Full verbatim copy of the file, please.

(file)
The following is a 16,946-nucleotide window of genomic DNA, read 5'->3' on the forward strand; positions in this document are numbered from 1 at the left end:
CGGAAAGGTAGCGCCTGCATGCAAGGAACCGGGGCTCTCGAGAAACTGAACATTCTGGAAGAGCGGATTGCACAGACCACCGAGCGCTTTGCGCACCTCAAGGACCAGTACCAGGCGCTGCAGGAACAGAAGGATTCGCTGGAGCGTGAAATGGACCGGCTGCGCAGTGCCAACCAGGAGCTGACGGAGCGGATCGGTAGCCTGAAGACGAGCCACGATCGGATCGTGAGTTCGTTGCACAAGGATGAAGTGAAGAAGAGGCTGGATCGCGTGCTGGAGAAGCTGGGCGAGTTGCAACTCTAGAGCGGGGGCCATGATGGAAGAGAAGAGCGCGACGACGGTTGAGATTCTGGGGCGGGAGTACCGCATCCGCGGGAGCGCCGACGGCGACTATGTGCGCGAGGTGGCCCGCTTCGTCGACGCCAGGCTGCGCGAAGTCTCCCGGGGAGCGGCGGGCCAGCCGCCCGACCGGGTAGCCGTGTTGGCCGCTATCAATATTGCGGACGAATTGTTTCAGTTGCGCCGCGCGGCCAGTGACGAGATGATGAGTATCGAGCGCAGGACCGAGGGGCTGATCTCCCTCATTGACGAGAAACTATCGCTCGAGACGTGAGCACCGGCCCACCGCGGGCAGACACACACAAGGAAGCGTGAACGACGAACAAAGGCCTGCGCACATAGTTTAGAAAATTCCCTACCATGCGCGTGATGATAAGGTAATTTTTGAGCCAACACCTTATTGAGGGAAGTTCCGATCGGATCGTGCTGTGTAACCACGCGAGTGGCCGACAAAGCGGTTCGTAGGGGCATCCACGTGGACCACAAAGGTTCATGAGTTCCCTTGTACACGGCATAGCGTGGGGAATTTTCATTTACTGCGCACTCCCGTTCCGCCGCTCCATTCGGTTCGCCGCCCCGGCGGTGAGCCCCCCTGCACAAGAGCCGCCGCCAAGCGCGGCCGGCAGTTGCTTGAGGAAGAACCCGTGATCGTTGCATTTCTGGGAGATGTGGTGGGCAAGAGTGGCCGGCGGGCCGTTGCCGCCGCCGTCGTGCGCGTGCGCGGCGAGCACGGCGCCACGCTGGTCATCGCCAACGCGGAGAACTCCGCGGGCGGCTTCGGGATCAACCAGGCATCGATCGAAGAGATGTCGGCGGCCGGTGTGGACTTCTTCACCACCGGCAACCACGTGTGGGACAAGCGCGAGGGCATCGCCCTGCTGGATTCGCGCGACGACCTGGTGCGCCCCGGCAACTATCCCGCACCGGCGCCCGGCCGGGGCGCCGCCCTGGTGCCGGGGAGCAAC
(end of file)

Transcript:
The following is a 16,946-nucleotide window of genomic DNA, read 5'->3' on the forward strand; positions in this document are numbered from 1 at the left end:
CGGAAAGGTAGCGCCTGCATGCAAGGAACCGGGGCTCTCGAGAAACTGAACATTCTGGAAGAGCGGATTGCACAGACCACCGAGCGCTTTGCGCACCTCAAGGACCAGTACCAGGCGCTGCAGGAACAGAAGGATTCGCTGGAGCGTGAAATGGACCGGCTGCGCAGTGCCAACCAGGAGCTGACGGAGCGGATCGGTAGCCTGAAGACGAGCCACGATCGGATCGTGAGTTCGTTGCACAAGGATGAAGTGAAGAAGAGGCTGGATCGCGTGCTGGAGAAGCTGGGCGAGTTGCAACTCTAGAGCGGGGGCCATGATGGAAGAGAAGAGCGCGACGACGGTTGAGATTCTGGGGCGGGAGTACCGCATCCGCGGGAGCGCCGACGGCGACTATGTGCGCGAGGTGGCCCGCTTCGTCGACGCCAGGCTGCGCGAAGTCTCCCGGGGAGCGGCGGGCCAGCCGCCCGACCGGGTAGCCGTGTTGGCCGCTATCAATATTGCGGACGAATTGTTTCAGTTGCGCCGCGCGGCCAGTGACGAGATGATGAGTATCGAGCGCAGGACCGAGGGGCTGATCTCCCTCATTGACGAGAAACTATCGCTCGAGACGTGAGCACCGGCCCACCGCGGGCAGACACACACAAGGAAGCGTGAACGACGAACAAAGGCCTGCGCACATAGTTTAGAAAATTCCCTACCATGCGCGTGATGATAAGGTAATTTTTGAGCCAACACCTTATTGAGGGAAGTTCCGATCGGATCGTGCTGTGTAACCACGCGAGTGGCCGACAAAGCGGTTCGTAGGGGCATCCACGTGGACCACAAAGGTTCATGAGTTCCCTTGTACACGGCATAGCGTGGGGAATTTTCATTTACTGCGCACTCCCGTTCCGCCGCTCCATTCGGTTCGCCGCCCCGGCGGTGAGCCCCCCTGCACAAGAGCCGCCGCCAAGCGCGGCCGGCAGTTGCTTGAGGAAGAACCCGTGATCGTTGCATTTCTGGGAGATGTGGTGGGCAAGAGTGGCCGGCGGGCCGTTGCCGCCGCCGTCGTGCGCGTGCGCGGCGAGCACGGCGCCACGCTGGTCATCGCCAACGCGGAGAACTCCGCGGGCGGCTTCGGGATCAACCAGGCATCGATCGAAGAGATGTCGGCGGCCGGTGTGGACTTCTTCACCACCGGCAACCACGTGTGGGACAAGCGCGAGGGCATCGCCCTGCTGGATTCGCGCGACGACCTGGTGCGCCCCGGCAACTATCCCGCACCGGCGCCCGGCCGGGGCGCCGCCCTGGTGCCGGGGAGCAAC